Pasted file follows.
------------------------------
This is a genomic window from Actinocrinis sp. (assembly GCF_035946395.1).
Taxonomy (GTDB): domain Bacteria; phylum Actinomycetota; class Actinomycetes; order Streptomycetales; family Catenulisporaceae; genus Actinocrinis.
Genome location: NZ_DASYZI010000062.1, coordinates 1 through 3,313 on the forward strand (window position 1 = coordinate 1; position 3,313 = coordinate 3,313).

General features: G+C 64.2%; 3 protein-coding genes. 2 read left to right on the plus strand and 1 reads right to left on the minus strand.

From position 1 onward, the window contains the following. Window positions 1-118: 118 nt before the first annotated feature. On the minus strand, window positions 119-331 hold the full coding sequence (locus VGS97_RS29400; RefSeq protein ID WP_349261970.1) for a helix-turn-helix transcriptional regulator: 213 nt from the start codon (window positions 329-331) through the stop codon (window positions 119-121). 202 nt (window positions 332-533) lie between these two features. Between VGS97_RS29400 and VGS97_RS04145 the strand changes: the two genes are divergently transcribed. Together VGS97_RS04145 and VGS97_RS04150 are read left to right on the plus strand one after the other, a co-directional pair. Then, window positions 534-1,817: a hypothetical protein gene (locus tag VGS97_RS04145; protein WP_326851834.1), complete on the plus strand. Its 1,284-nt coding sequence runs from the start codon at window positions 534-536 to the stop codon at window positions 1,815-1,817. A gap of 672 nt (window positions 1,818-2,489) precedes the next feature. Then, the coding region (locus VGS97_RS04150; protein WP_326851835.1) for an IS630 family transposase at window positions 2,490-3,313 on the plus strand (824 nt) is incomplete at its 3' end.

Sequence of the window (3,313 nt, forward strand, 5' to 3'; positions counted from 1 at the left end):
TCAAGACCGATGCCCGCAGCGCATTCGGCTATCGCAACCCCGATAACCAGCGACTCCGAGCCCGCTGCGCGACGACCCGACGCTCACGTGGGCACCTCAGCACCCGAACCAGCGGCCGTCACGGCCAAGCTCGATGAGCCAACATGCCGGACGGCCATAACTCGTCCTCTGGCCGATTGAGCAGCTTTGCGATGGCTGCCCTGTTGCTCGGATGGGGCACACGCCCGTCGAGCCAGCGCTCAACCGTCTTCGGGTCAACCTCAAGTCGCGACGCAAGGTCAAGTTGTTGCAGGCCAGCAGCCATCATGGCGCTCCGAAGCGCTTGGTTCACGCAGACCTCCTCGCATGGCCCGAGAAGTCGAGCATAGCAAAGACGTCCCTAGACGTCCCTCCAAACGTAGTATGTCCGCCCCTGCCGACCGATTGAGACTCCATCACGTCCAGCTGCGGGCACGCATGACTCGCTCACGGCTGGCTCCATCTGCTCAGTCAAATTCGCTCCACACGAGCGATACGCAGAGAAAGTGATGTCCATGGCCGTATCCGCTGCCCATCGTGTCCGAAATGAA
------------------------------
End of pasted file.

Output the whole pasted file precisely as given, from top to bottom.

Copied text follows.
This is a genomic window from Actinocrinis sp. (assembly GCF_035946395.1).
Taxonomy (GTDB): domain Bacteria; phylum Actinomycetota; class Actinomycetes; order Streptomycetales; family Catenulisporaceae; genus Actinocrinis.
Genome location: NZ_DASYZI010000062.1, coordinates 1 through 3,313 on the forward strand (window position 1 = coordinate 1; position 3,313 = coordinate 3,313).

General features: G+C 64.2%; 3 protein-coding genes. 2 read left to right on the plus strand and 1 reads right to left on the minus strand.

From position 1 onward, the window contains the following. Window positions 1-118: 118 nt before the first annotated feature. On the minus strand, window positions 119-331 hold the full coding sequence (locus VGS97_RS29400; RefSeq protein ID WP_349261970.1) for a helix-turn-helix transcriptional regulator: 213 nt from the start codon (window positions 329-331) through the stop codon (window positions 119-121). 202 nt (window positions 332-533) lie between these two features. Between VGS97_RS29400 and VGS97_RS04145 the strand changes: the two genes are divergently transcribed. Together VGS97_RS04145 and VGS97_RS04150 are read left to right on the plus strand one after the other, a co-directional pair. Then, window positions 534-1,817: a hypothetical protein gene (locus tag VGS97_RS04145; protein WP_326851834.1), complete on the plus strand. Its 1,284-nt coding sequence runs from the start codon at window positions 534-536 to the stop codon at window positions 1,815-1,817. A gap of 672 nt (window positions 1,818-2,489) precedes the next feature. Then, the coding region (locus VGS97_RS04150; protein WP_326851835.1) for an IS630 family transposase at window positions 2,490-3,313 on the plus strand (824 nt) is incomplete at its 3' end.

Sequence of the window (3,313 nt, forward strand, 5' to 3'; positions counted from 1 at the left end):
TCAAGACCGATGCCCGCAGCGCATTCGGCTATCGCAACCCCGATAACCAGCGACTCCGAGCCCGCTGCGCGACGACCCGACGCTCACGTGGGCACCTCAGCACCCGAACCAGCGGCCGTCACGGCCAAGCTCGATGAGCCAACATGCCGGACGGCCATAACTCGTCCTCTGGCCGATTGAGCAGCTTTGCGATGGCTGCCCTGTTGCTCGGATGGGGCACACGCCCGTCGAGCCAGCGCTCAACCGTCTTCGGGTCAACCTCAAGTCGCGACGCAAGGTCAAGTTGTTGCAGGCCAGCAGCCATCATGGCGCTCCGAAGCGCTTGGTTCACGCAGACCTCCTCGCATGGCCCGAGAAGTCGAGCATAGCAAAGACGTCCCTAGACGTCCCTCCAAACGTAGTATGTCCGCCCCTGCCGACCGATTGAGACTCCATCACGTCCAGCTGCGGGCACGCATGACTCGCTCACGGCTGGCTCCATCTGCTCAGTCAAATTCGCTCCACACGAGCGATACGCAGAGAAAGTGATGTCCATGGCCGTATCCGCTGCCCATCGTGTCCGAAATGAA